Does the art world need a good hatchet job or two?
That thought crossed my mind when I read A New Honor for the Hatchet Job, on The New York Times website: it outlines a prize, soon to be given by a British website called The Omnivore, which “will be presented to the author of the angriest, funniest, most trenchant book review of the past twelve months.” The point, says The Omnivore, is “to raise the profile of professional critics and to promote integrity and wit in literary journalism.”
It didn’t take me more than a few seconds to click on the link to the eight finalists — all but one published in Britain, and that one — in The New York Times — was by a Brit. Could a shortlist of hatchet jobs for book reviews even be developed in the U.S.? Are our reviews too bland?
More to the point of this post, could anyone make such a list for art criticism? I’m not looking for nastiness — but when was the last time you read a learned, thoughtful, well-argued critique of a museum or gallery exhibition that was negative? Even the negative reviews of the show of spot paintings of Damien Hirst that I saw wouldn’t qualify.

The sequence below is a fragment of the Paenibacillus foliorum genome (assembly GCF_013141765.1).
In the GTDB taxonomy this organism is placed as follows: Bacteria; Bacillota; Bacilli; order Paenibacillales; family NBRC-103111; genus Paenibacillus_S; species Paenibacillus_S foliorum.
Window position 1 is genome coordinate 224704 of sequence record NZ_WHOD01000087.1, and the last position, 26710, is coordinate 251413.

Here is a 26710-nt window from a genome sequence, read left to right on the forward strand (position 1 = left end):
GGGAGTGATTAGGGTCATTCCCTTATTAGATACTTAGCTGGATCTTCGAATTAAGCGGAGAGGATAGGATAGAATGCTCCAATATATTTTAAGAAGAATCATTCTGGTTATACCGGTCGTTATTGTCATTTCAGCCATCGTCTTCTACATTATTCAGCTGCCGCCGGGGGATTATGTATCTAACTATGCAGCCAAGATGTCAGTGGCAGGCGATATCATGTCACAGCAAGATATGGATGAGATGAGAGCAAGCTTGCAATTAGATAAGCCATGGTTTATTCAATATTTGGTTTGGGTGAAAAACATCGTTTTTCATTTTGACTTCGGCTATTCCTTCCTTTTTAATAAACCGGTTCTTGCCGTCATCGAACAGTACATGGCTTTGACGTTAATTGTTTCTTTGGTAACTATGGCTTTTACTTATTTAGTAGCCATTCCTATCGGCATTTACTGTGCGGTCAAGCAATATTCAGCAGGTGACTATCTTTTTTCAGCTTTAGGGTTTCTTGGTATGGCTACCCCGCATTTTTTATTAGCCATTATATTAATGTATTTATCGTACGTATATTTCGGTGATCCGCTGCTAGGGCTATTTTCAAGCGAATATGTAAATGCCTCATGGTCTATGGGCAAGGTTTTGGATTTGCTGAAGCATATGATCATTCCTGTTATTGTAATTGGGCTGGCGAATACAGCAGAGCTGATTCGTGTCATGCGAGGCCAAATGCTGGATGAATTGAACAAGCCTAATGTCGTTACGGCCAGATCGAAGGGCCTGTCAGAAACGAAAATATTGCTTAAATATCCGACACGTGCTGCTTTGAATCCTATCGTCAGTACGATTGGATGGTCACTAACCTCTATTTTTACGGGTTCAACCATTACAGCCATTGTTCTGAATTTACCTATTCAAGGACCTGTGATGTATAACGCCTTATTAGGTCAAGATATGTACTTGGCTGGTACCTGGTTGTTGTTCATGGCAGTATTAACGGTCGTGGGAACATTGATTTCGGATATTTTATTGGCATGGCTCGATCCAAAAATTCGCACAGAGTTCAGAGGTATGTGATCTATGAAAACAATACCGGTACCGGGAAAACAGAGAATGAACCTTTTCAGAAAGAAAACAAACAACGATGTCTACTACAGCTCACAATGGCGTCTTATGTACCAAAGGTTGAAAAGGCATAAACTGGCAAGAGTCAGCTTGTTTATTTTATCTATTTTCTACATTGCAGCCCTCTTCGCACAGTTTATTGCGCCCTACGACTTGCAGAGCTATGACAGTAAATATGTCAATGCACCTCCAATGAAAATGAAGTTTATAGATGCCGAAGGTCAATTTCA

Like The Omnivore, I think a little more sharp, trenchant art reviews by authoritative critics would do the art world some good — particularly in the world of contemporary art, where artists are still alive to respond (or not, as they choose).
The quality of criticism is hardly a new issue. (I wrote about critics’ losing influence myself, back in 1998, for the NYT.) I recall a recent conversation with a theater figure who told me he rarely reads the critics anymore because he no longer learns from them. Sometimes, learning from negative reviews is easier than trying to discern anything at all from positive reviews.
And a hatchet job might get people outside the art world talking about art. Just a thought.